Saturday, November 22, 2008

Could Marvel's Future Be X-Rated?

I received a lovely e-mail this morning from a guy/girl (the name given isn't a clear indicator) who had recently read Marvel Boy and came across my essay on the series (although, that essay makes me cringe and I keep meaning to update/rewrite it--same with my Codeflesh one), and wanted to know what I think of the recent use of Noh-Varr in the Marvel universe. I've discussed this a few times here in the past, but since it got me thinking, I figured I'd address it again in some detail.

My view on the Noh-Varr in Marvel Boy is that he's partially an invocation of Golden Age "heroes" like Namor and the original Marvel Boy, but also a reimaging of Spider-Man for the 21st century. The numerous similarities are too numerous to ignore from the colours/design of his costume and hair (the colours being the opposite colours of Spider-Man's costume), the death of a father figure, the survivor of a mother figure, the death of a girlfriend and getting a new girlfriend (note that their hair colours are red and blonde...), the general lesson of issue three is one of responsibility, the spider/cockroach powers... except Noh-Varr acts like an angry teenager with superpowers would: he carves swear words into cities, fights against authority figures, dates the wrong girl, learns everything he knows from TV, and wants to tear everything down so he can make the world "better." I still say that Noh-Varr captures the teenage experience far better than Spider-Man could ever hope to--better than any teenage superhero story ever has, I'd even say.

We'll never know exactly what Grant Morrison had in mind for the next two Marvel Boy series, but I get the feeling that, over the course of them, Noh-Varr would mature and grow, and no longer be an angry young man... because that's what happens. And that seems to be the direction that Brian Michael Bendis (with the help of Zeb Wells and Brian Reed) is taking the character. But...

But, it's too quick. There's no real reason for growth in the character. Since Marvel Boy, he been imprisoned, confronted by the Illuminati (in a godawful issue) as they tried to suggest that he should somehow help and protect the barbaric monkeys, brainwashed by the warden of said prison, taken over the prison and... yeah, not much. Where is the impetus for growth, to somehow want to take over the mantle of Captain Marvel as things seem to point to? He still comes from a civilisation thousands of years ahead of humanity--and the Kree of the 616 Marvel universe. As I said, the Kree may be more advanced, but it's by a few centuries, and Noh-Varr is beyond them all by a few millenia... he may feel affinity for the Kree of this universe, but not much. To put it another way, would you feel a whole of affinity for the homo sapiens of 150,000 years ago? How about even 10,000 years ago? They would barely qualify as human if your eyes because they're so less evolved. Now, is Noh-Varr that advanced? Debatable, but he is advanced enough that I don't see anything that Bendis/Reed/Wells has done that would suggest he would waver from his goal of tarraforming Earth and its cultures in an effort to recreate his homeworld of Hala.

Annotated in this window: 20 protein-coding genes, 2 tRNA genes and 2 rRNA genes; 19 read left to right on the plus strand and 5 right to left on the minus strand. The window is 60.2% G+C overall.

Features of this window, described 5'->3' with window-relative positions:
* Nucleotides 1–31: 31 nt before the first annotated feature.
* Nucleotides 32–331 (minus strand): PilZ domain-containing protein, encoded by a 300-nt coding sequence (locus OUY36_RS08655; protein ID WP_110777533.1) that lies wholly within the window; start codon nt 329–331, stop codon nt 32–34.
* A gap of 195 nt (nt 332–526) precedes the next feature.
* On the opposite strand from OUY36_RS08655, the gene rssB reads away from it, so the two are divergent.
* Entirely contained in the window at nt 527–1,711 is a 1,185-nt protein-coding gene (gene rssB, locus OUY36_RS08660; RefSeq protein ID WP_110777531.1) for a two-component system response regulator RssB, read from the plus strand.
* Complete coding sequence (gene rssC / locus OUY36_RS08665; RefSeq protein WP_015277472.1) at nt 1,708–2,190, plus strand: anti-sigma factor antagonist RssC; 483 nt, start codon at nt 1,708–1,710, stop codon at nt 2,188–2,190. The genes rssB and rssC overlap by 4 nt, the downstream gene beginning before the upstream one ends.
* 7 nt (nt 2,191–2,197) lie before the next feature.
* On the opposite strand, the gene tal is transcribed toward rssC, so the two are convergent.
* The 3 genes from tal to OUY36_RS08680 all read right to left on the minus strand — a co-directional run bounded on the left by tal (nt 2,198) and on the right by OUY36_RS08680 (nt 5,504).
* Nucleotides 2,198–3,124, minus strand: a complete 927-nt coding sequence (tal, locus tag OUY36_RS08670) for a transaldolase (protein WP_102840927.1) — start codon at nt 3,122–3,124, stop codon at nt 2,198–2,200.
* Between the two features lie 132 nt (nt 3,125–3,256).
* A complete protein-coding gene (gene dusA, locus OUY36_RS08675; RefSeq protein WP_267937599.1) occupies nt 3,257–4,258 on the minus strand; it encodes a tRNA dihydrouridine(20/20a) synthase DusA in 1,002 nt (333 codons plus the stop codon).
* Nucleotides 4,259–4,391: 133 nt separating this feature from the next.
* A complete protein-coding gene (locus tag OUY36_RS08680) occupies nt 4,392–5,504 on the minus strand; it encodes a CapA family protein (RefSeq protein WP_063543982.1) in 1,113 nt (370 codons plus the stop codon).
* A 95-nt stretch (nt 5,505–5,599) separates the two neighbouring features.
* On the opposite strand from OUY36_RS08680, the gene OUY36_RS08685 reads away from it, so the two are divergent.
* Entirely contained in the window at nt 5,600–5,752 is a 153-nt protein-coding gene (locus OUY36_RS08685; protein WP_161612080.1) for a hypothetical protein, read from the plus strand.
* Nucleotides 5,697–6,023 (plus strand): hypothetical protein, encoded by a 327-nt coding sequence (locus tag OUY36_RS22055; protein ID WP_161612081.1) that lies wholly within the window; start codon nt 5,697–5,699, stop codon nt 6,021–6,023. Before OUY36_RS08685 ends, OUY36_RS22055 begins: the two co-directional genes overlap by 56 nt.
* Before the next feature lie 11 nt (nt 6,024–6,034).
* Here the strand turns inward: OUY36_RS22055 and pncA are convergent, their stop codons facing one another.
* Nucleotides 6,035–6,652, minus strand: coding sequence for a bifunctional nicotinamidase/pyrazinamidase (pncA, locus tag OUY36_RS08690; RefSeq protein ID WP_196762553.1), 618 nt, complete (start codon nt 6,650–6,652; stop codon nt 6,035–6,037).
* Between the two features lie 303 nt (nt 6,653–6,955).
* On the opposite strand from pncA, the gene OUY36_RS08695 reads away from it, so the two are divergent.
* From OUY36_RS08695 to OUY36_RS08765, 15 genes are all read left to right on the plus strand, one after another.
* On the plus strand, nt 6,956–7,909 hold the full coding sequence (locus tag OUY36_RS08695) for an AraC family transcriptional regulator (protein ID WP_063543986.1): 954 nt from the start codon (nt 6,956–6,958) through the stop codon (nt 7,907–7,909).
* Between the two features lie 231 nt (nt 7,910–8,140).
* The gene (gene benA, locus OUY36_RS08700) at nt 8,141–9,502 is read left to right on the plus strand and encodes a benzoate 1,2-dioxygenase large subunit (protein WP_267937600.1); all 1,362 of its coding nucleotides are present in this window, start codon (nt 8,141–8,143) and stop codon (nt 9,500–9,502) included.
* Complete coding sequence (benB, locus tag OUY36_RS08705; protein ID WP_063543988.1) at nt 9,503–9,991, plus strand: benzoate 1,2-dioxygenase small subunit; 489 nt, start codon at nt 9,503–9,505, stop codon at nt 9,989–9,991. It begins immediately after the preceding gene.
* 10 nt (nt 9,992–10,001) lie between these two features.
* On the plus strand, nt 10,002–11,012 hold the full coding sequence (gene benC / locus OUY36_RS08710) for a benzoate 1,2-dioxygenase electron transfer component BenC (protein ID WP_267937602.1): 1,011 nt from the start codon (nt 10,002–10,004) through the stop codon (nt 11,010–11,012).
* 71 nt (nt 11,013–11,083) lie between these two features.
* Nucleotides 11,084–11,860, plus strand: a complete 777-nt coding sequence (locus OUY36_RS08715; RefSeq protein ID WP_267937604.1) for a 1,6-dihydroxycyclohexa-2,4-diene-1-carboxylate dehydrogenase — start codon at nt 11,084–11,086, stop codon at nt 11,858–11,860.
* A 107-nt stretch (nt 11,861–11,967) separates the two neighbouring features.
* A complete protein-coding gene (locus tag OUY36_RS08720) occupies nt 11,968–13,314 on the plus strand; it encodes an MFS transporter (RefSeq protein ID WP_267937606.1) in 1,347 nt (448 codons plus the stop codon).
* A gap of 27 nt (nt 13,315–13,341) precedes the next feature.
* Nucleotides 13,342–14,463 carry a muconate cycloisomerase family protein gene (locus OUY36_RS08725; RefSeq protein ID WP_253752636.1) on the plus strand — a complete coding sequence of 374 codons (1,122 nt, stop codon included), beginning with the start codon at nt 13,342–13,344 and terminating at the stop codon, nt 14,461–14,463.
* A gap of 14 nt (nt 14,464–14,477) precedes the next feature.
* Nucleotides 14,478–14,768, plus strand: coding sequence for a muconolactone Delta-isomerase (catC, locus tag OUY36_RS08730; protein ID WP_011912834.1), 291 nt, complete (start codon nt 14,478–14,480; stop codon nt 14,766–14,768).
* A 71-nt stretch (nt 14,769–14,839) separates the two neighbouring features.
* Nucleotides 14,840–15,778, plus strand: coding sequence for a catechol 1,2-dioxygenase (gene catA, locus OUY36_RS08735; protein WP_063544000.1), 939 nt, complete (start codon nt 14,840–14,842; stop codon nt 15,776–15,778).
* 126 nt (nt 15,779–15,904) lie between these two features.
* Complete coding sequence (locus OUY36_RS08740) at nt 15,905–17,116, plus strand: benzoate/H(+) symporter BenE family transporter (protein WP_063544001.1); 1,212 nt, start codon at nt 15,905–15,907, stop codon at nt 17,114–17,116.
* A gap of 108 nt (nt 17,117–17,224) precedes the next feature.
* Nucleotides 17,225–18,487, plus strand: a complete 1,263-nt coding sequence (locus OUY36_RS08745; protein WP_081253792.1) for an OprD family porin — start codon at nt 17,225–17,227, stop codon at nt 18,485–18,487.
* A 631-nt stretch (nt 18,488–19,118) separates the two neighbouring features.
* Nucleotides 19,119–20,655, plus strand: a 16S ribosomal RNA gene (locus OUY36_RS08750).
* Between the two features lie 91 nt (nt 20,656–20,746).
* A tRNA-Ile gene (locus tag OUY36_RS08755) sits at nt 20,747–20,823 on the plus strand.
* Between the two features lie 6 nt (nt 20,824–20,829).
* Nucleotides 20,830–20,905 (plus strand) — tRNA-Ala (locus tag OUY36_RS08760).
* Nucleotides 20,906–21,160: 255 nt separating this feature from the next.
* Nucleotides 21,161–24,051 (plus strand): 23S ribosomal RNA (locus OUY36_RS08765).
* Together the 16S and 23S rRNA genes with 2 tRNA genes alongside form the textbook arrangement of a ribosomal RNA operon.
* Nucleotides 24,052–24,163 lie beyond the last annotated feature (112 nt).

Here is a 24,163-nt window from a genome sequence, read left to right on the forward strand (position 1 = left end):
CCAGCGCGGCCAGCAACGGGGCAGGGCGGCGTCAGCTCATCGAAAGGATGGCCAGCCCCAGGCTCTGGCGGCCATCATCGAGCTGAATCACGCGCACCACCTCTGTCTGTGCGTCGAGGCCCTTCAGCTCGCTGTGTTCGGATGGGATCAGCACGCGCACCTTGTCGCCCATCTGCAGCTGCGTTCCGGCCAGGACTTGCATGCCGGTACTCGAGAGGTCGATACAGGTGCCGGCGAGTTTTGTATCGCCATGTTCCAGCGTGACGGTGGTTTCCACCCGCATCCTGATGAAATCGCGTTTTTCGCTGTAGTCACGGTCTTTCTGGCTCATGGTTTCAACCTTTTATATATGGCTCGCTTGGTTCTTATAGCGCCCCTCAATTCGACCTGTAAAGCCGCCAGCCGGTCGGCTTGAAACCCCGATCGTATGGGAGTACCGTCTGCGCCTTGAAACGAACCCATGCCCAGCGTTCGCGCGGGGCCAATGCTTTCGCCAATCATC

Thinking that through, an idea occurred to me: maybe that's how Secret Invasion ends. Maybe after the Skrulls are defeated, Noh-Varr takes over and begins going about reshaping the world. Highly unlikely, but since the push to have him take over as Captain Marvel is so obvious, it would make sense that a curve ball be thrown. Maybe the "secret invasion" of the title is Noh-Varr's, not the Skrulls'. That would at least be interesting.

(I also want to say that despite his inclusion in the regular Marvel universe, I still read Marvel Boy as the first Ultimate book--the true updating of Spider-Man and other Marvel concepts for the 21st century... Morrison's reimagining of Iron Man, Captain America, the Hulk, the Punisher, and S.H.I.E.L.D. are all much more in line with the concept of the Ultimate universe in that they really do take the concepts and push them beyond their old limitations, making them more palatable for modern audiences. Just saying.)

So, that's that.